is saying, “Self, what is wrong with you? Soul, why are you so down in the dumps?” Scriptures like Psalms 42 and 43 remind me that God knows exactly what is going on inside us. God is the master architect of the complicated, confusing and even contradictory constructs that we call our souls. Maybe our souls surprise us—but they don’t surprise God. He isn’t shocked or scandalized by the up-and-down tendencies of our hearts. He isn’t embarrassed just because our feelings get out of hand. He sees the craziness and chaos, and it doesn’t bother him a bit. He knows us
unquestioned, unassailable bastions of individual truth and identity. Question what I feel? No, that would be disingenuous. Unauthentic. I just need to go with what I feel. Be organic and real and unscripted. I’m not being unkind to emotional, feelings-oriented people. I am one, remember? I would be totally in favor of this kind of personal, subjective way of living and acting—if it worked. I would be totally down with this philosophy—if it produced lasting joy, fulfillment and meaning. What I have found instead is that fulfillment, peace, joy and health on the inside are, ironically, often found by doing the exact opposite of what we feel like doing in the moment. Our feelings don’t rule our lives. That is why we must question them. It is helpful, healthy and humbling to admit that maybe what we feel is flat-out wrong.
I AM CONVINCED THAT AN AWARENESS OF GOD’S CARE FOR US IS THE KEY TO EMOTIONAL SANITY. LIFE IS TOO BIG, TOO UNKNOWN AND TOO CONFUSING FOR US TO FIGURE IT OUT ON OUR OWN. better than anyone, and He loves us more than everyone. If God designed the human soul, then it’s only logical that He would know how to fix it when it is out of alignment. Three times David asks the question, “Why are you cast down, O my soul, and why are you in turmoil within me?” And each time, he comes up with the same answer. “Hope in God; for I shall again praise him, my salvation and my God.” Hope in God. It’s a definitive and clarifying statement. It’s a perspective that pushes away the cloudiness, the murky moments, the confusing feelings. Two things stand out to me about this.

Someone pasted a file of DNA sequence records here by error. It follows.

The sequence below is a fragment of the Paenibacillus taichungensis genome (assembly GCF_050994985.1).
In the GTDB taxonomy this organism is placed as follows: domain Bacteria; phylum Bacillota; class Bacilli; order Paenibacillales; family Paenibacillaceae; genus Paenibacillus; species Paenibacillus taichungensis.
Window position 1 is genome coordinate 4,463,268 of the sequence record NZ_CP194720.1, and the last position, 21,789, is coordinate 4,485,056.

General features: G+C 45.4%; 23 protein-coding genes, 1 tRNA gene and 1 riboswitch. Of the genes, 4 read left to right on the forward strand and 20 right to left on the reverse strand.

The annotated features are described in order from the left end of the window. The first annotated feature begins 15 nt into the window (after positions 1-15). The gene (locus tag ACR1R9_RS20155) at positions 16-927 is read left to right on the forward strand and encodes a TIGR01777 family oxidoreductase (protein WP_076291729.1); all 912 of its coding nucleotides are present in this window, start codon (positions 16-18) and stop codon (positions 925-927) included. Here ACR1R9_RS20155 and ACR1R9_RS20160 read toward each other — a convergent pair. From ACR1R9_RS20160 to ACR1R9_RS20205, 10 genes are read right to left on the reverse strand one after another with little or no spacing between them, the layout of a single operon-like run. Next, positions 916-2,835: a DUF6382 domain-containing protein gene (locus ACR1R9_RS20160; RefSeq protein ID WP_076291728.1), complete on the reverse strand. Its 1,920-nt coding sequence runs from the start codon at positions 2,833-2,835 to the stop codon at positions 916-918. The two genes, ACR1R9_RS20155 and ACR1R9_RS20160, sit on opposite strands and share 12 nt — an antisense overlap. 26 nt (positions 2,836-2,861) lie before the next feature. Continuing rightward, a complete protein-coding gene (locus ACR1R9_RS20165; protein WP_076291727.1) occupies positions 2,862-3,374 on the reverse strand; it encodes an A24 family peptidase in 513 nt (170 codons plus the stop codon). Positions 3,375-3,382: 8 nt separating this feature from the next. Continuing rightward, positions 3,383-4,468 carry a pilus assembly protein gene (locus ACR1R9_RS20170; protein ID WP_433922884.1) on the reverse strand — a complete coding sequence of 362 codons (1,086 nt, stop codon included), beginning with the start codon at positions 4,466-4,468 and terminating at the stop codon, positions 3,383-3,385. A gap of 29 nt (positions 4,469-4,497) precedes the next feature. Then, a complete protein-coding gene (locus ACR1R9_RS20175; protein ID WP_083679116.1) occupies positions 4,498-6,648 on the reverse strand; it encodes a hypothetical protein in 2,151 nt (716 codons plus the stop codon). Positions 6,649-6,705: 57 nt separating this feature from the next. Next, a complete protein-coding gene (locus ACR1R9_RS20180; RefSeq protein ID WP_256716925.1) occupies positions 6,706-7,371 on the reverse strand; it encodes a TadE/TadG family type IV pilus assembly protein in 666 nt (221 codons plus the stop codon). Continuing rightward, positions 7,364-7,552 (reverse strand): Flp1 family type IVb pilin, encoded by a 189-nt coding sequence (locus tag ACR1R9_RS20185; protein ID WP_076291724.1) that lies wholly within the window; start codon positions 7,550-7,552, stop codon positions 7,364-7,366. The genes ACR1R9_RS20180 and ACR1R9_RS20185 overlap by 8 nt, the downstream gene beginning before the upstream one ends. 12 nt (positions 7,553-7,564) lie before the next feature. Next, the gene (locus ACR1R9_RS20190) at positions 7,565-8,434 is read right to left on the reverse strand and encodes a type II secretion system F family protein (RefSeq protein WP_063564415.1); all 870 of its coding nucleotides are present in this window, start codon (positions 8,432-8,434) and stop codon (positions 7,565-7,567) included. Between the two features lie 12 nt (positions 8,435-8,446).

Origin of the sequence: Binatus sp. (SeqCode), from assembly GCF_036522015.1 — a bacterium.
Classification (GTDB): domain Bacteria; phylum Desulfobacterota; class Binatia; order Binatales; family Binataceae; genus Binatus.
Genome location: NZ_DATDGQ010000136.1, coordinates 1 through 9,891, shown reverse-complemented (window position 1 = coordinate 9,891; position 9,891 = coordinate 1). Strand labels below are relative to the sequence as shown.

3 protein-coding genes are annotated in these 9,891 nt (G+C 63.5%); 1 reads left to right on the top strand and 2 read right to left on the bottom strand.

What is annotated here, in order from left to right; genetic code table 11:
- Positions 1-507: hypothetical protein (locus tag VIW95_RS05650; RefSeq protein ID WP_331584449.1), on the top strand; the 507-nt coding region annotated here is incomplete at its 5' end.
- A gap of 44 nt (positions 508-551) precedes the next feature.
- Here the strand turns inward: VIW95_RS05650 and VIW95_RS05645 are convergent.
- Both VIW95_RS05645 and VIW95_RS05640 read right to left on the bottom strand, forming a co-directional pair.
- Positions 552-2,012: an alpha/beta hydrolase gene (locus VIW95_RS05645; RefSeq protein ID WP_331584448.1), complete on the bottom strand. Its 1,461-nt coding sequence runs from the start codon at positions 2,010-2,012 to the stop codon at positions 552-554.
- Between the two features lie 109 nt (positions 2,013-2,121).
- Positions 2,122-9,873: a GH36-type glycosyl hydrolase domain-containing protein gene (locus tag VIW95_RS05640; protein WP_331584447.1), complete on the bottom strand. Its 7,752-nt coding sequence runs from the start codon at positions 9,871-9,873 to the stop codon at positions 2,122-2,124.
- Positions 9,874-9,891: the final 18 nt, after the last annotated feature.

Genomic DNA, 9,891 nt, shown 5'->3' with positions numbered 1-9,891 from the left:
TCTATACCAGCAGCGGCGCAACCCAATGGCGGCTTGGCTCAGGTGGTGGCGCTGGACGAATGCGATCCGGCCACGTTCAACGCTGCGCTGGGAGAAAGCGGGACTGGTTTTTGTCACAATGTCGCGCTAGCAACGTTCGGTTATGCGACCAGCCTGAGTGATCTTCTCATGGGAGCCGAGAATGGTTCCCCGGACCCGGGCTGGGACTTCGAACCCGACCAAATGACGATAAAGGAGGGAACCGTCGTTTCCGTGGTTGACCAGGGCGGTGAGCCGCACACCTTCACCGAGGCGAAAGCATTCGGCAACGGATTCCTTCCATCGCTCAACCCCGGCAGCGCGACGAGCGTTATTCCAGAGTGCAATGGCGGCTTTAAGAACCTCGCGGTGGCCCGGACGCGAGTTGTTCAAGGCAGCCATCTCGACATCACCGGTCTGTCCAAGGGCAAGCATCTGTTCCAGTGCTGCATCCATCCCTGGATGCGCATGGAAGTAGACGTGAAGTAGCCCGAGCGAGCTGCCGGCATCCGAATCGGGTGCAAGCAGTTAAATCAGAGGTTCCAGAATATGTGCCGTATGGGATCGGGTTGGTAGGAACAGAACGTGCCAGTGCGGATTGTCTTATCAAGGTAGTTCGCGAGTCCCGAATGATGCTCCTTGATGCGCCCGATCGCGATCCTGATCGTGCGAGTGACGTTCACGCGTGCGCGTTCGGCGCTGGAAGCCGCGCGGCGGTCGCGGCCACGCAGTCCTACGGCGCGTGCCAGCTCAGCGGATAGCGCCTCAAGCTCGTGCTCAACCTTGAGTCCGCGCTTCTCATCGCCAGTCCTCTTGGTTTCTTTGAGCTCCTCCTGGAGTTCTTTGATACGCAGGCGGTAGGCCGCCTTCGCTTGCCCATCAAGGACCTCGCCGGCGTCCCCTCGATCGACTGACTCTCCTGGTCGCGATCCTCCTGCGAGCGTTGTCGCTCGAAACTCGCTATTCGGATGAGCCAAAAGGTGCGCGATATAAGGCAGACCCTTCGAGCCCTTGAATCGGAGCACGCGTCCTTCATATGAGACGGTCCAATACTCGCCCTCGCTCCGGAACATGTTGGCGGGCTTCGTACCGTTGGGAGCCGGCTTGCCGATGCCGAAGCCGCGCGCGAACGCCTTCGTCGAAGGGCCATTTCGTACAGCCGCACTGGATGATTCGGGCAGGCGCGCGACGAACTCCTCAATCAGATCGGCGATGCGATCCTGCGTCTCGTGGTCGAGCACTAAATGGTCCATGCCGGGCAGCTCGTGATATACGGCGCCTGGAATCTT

DON’T BELIEVE YOUR EMOTIONS David is willing to question his feelings. Why am I feeling this way? This is incredibly important in our culture and society. If we want to be healthy on the inside, we have to question our insides. We have to question our souls. We have to question our feelings. That seems so simple. But we are living in an age where feelings have become the
HOPE IS MORE THAN A FEELING The second thing that stands out is the answer the songwriter gives us: “Hope in God.” It’s a simple statement, but keep the context in mind. The author is lost, confused and hopeless. So he looks at his options, and he comes to this conclusion: Either life is meaningless and my existence doesn’t matter—or God is the only hope I have. When we consider the magnitude and proliferation of pain and suffering on this planet, those are really the only two conclusions we can come to. On one hand, maybe God isn’t real and life is an accident. If that is true, then our lives have no significance beyond the present. But on the other hand, maybe there is a God. Maybe we are here because a creator, an architect, a being bigger than us is actively at work in the universe. If that is true, it stands to reason He would reveal Himself to us. Not only that, but He would be committed to preserving
GO DEEPER In addition to being the lead pastor of The City Church, Judah Smith is a New York Times best-selling author. Here are some our favorites: H O W ’ S YO U R S O U L ?
Smith doesn’t ask his friends, “How are you?” Instead, he gets to the heart with, “How’s your soul?”
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and protecting and loving his creation. When you find youself tumbling down melancholy rabbit holes of discouragement and depression, therefore, you have a choice. Either you believe that nothing matters or put your hope in someone who is bigger than you are—God. I think this mental wrestling match is exactly what is happening in these two psalms. We are witnessing the inner turmoil of someone who is facing his options. And he chooses hope. He chooses to turn to God, and that makes all the difference. I am convinced that an awareness of God’s care for us is the key to emotional sanity. Life is too big, too unknown and too confusing for us to figure it out on our own. God is our God. He is our salvation. Our souls can find their hope in him. JUDAH SMITH is the lead pastor at The City Church in Seattle.
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